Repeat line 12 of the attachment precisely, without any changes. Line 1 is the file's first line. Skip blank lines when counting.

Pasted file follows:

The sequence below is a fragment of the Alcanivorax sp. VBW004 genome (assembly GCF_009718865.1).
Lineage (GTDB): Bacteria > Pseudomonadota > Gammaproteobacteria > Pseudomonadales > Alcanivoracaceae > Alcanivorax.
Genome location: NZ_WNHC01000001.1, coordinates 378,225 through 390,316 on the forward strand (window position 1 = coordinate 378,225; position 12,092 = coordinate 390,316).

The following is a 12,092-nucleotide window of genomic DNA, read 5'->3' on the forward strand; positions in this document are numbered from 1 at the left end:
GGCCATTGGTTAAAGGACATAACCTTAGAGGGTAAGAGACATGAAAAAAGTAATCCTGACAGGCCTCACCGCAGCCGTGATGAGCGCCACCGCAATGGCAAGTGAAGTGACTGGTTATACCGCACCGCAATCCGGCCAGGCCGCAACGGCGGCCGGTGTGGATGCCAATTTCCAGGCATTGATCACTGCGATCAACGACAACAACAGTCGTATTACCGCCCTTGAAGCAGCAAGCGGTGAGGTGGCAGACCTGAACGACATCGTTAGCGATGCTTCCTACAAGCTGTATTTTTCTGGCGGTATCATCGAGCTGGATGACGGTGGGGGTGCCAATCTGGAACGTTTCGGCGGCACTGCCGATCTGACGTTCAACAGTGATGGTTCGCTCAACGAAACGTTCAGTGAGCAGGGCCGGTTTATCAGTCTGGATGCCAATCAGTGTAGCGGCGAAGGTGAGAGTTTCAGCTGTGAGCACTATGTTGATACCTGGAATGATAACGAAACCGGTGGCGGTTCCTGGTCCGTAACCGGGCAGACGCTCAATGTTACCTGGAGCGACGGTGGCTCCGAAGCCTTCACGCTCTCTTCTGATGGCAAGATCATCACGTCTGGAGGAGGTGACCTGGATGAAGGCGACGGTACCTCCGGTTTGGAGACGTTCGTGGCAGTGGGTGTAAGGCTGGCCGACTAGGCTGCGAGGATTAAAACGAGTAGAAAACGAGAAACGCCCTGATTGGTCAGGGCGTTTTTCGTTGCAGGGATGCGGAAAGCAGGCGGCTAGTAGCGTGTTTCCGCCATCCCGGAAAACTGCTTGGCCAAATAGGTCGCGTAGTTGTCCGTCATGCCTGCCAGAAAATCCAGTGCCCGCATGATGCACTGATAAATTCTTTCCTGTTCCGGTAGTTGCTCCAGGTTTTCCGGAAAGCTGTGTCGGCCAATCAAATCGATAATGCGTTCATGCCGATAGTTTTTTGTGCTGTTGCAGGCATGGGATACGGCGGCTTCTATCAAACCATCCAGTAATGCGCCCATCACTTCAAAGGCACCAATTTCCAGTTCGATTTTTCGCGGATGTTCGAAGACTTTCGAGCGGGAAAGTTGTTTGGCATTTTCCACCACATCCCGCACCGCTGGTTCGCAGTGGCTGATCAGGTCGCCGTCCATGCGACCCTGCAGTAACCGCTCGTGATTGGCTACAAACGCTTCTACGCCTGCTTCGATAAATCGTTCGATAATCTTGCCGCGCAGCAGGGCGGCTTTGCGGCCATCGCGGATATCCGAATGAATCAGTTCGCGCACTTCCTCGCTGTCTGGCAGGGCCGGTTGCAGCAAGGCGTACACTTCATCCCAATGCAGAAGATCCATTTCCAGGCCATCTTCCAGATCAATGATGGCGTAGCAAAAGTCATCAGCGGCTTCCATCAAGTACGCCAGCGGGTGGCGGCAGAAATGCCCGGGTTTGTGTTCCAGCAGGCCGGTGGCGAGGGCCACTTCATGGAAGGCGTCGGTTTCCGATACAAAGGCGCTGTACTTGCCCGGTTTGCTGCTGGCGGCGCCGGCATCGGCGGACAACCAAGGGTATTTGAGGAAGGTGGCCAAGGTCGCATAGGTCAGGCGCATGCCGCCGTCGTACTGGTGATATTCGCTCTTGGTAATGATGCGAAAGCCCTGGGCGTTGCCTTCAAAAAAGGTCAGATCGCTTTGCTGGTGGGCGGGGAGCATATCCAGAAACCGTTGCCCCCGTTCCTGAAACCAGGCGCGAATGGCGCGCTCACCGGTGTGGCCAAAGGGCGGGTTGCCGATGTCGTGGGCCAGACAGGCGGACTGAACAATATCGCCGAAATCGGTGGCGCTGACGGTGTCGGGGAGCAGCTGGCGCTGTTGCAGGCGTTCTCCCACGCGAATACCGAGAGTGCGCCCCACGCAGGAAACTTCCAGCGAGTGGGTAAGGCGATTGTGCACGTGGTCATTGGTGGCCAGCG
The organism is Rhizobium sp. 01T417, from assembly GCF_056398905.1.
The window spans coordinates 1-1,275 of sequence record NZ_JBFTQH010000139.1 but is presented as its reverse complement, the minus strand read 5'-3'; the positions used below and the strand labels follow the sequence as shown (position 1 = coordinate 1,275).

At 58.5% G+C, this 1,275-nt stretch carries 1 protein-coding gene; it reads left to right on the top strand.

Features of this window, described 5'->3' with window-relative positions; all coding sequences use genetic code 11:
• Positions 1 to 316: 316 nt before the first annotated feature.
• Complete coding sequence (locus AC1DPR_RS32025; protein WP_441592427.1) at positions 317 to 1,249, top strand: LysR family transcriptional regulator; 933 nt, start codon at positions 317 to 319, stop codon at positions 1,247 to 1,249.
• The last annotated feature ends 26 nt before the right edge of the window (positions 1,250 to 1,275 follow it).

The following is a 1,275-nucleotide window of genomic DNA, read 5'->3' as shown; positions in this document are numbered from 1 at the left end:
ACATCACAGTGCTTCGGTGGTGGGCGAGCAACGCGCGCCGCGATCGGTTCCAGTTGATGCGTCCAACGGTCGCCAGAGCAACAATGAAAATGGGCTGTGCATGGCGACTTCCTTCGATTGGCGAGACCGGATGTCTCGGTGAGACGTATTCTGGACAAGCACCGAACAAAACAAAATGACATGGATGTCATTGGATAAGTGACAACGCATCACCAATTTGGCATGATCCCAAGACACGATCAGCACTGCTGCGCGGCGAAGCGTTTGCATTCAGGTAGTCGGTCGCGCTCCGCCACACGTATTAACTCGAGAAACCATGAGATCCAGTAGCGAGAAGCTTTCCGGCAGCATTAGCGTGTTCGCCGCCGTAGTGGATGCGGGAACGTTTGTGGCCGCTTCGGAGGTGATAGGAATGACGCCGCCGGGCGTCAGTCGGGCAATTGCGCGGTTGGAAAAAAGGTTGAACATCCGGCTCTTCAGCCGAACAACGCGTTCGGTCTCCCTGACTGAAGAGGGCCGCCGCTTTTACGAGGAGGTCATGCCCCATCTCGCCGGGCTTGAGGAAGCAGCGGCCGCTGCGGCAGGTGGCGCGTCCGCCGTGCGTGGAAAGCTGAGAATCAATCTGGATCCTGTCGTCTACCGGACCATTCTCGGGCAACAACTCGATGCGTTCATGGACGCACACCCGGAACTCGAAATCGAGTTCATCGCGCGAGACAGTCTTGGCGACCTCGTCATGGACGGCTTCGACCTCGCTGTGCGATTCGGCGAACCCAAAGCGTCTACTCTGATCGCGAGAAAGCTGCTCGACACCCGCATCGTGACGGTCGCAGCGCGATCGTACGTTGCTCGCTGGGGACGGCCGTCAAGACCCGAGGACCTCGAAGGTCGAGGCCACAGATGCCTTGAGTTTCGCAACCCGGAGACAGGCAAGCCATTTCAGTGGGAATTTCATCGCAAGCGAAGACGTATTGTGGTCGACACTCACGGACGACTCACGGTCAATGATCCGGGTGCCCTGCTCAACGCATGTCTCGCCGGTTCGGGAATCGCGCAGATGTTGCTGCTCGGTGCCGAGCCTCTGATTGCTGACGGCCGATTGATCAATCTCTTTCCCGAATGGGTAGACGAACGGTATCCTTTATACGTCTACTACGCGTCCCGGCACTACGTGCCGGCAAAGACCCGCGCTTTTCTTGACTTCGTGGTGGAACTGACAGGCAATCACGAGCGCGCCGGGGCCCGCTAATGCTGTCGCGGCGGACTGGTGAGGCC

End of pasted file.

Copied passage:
• The last annotated feature ends 26 nt before the right edge of the window (positions 1,250 to 1,275 follow it).